The types of vaccines include: whole virus (inactivated and live-attenuated) vaccines; genetic material RNA (mRNA) vaccines; subunit; recombinant; polysaccharide and conjugate vaccines; toxoid vaccines; and viral vector vaccines.
Many conventional vaccines use whole viruses to trigger an immune response. Live attenuated vaccines such as the measles-mumps-rubella (MMR) vaccine use a weakened form of the virus that can still replicate but are unlikely to cause disease. Inactivated vaccines such as hepatitis A use viruses whose genetic material has been destroyed (sometimes referred to as ‘killed’) so they cannot replicate.
Nucleic acid vaccines use genetic material – either DNA or some forms of RNA – to provide cells with the instructions to make the antigen. Some of the new COVID-19 vaccines use messenger RNA technology.
Viral vector vaccines also contain genetic material that give our cells instructions to produce antigens. They use a harmless virus as the ‘vector’ or carrier – which is different from the one the vaccine is targeting – to deliver these instructions into the cell. An example is the rVSV-ZEBOV Ebola vaccine.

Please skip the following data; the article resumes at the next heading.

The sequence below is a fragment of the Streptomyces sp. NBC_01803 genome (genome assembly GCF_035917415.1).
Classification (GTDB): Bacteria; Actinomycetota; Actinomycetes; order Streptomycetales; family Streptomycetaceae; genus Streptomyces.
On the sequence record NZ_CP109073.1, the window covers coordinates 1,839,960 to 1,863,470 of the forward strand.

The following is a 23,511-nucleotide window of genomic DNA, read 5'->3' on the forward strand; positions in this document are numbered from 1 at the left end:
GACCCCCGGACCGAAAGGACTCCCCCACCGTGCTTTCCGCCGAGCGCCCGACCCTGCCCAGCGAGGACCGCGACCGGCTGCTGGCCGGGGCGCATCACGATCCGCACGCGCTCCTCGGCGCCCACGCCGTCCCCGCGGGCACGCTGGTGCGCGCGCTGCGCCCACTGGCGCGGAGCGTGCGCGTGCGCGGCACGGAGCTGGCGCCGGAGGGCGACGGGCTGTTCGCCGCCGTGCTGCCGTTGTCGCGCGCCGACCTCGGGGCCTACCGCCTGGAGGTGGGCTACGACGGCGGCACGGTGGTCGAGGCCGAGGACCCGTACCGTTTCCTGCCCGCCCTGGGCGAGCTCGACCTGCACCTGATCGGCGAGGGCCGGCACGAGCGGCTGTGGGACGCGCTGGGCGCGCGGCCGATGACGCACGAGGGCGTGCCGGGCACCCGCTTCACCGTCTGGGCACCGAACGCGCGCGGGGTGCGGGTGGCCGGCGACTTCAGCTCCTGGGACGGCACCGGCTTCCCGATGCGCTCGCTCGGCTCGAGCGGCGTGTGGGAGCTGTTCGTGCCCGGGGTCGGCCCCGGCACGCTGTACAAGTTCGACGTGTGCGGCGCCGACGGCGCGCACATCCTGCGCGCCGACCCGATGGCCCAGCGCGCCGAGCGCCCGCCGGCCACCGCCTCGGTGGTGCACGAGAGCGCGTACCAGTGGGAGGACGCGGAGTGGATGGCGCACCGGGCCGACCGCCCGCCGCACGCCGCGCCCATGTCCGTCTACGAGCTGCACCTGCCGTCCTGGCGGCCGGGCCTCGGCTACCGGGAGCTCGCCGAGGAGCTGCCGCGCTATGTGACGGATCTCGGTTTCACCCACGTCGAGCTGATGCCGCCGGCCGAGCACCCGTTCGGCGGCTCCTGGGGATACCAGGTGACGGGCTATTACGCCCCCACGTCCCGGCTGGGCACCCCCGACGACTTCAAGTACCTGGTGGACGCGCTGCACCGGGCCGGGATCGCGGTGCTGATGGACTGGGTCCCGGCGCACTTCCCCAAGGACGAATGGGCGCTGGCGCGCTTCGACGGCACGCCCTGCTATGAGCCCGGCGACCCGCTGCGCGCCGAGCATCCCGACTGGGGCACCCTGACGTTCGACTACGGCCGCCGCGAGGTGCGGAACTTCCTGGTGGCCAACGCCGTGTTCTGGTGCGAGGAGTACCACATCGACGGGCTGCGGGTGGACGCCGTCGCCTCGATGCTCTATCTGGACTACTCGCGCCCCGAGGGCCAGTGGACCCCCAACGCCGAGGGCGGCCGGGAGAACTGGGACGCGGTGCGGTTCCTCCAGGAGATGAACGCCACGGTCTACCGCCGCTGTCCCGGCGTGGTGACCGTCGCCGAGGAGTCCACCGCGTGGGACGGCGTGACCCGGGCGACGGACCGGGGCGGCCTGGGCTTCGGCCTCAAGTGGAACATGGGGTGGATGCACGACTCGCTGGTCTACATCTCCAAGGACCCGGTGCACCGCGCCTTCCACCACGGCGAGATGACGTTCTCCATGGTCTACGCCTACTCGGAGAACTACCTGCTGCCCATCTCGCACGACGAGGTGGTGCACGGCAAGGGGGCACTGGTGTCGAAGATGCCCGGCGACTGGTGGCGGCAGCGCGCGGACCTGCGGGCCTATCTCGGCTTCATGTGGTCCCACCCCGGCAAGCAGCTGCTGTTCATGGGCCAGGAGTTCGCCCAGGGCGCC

Subunit, recombinant, polysaccharide and conjugate vaccines
These use one or more antigens – such as a protein or sugar – to trigger an immune response to the germ. Conjugate vaccines for example combine a weak antigen carried by a strong antigen to ensure a stronger immune response. An example is the recombinant hepatitis B vaccine containing a surface antigen.
Toxoid vaccines, such as the tetanus vaccine, use controlled amounts of a toxin made by the germ. They create immunity to the disease-causing parts of the germ instead of the germ itself. That means the immune response is targeted to the toxin instead of the whole germ.